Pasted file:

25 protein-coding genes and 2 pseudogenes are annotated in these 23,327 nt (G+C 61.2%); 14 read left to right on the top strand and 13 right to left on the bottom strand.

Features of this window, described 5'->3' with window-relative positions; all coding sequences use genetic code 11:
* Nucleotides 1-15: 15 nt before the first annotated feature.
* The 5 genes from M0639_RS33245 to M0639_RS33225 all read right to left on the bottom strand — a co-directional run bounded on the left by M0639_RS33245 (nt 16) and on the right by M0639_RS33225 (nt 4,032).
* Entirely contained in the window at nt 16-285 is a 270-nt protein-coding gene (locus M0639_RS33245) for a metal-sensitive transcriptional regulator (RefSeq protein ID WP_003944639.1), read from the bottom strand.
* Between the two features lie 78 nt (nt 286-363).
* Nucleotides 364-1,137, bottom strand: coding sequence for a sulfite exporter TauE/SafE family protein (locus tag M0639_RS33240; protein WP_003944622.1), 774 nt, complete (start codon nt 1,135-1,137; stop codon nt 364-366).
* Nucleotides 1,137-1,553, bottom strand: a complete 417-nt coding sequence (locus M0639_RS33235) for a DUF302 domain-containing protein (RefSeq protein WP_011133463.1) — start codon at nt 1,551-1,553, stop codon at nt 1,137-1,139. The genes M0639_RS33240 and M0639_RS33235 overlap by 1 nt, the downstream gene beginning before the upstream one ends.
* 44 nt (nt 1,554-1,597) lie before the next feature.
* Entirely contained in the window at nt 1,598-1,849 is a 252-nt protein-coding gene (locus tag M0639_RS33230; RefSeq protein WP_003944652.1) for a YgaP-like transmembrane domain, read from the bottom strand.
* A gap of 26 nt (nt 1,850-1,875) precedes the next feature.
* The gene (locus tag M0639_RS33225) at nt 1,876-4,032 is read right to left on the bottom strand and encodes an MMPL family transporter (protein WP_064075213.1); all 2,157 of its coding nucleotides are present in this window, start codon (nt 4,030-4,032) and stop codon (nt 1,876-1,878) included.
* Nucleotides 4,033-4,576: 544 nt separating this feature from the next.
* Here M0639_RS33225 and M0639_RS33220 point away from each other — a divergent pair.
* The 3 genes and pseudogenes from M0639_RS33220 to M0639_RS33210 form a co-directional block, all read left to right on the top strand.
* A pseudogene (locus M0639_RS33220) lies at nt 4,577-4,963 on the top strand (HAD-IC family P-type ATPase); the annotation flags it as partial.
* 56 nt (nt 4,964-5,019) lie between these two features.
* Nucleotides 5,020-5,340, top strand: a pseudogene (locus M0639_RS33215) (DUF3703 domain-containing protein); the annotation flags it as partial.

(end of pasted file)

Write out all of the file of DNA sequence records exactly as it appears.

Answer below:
25 protein-coding genes and 2 pseudogenes are annotated in these 23,327 nt (G+C 61.2%); 14 read left to right on the top strand and 13 right to left on the bottom strand.

Features of this window, described 5'->3' with window-relative positions; all coding sequences use genetic code 11:
* Nucleotides 1-15: 15 nt before the first annotated feature.
* The 5 genes from M0639_RS33245 to M0639_RS33225 all read right to left on the bottom strand — a co-directional run bounded on the left by M0639_RS33245 (nt 16) and on the right by M0639_RS33225 (nt 4,032).
* Entirely contained in the window at nt 16-285 is a 270-nt protein-coding gene (locus M0639_RS33245) for a metal-sensitive transcriptional regulator (RefSeq protein ID WP_003944639.1), read from the bottom strand.
* Between the two features lie 78 nt (nt 286-363).
* Nucleotides 364-1,137, bottom strand: coding sequence for a sulfite exporter TauE/SafE family protein (locus tag M0639_RS33240; protein WP_003944622.1), 774 nt, complete (start codon nt 1,135-1,137; stop codon nt 364-366).
* Nucleotides 1,137-1,553, bottom strand: a complete 417-nt coding sequence (locus M0639_RS33235) for a DUF302 domain-containing protein (RefSeq protein WP_011133463.1) — start codon at nt 1,551-1,553, stop codon at nt 1,137-1,139. The genes M0639_RS33240 and M0639_RS33235 overlap by 1 nt, the downstream gene beginning before the upstream one ends.
* 44 nt (nt 1,554-1,597) lie before the next feature.
* Entirely contained in the window at nt 1,598-1,849 is a 252-nt protein-coding gene (locus tag M0639_RS33230; RefSeq protein WP_003944652.1) for a YgaP-like transmembrane domain, read from the bottom strand.
* A gap of 26 nt (nt 1,850-1,875) precedes the next feature.
* The gene (locus tag M0639_RS33225) at nt 1,876-4,032 is read right to left on the bottom strand and encodes an MMPL family transporter (protein WP_064075213.1); all 2,157 of its coding nucleotides are present in this window, start codon (nt 4,030-4,032) and stop codon (nt 1,876-1,878) included.
* Nucleotides 4,033-4,576: 544 nt separating this feature from the next.
* Here M0639_RS33225 and M0639_RS33220 point away from each other — a divergent pair.
* The 3 genes and pseudogenes from M0639_RS33220 to M0639_RS33210 form a co-directional block, all read left to right on the top strand.
* A pseudogene (locus M0639_RS33220) lies at nt 4,577-4,963 on the top strand (HAD-IC family P-type ATPase); the annotation flags it as partial.
* 56 nt (nt 4,964-5,019) lie between these two features.
* Nucleotides 5,020-5,340, top strand: a pseudogene (locus M0639_RS33215) (DUF3703 domain-containing protein); the annotation flags it as partial.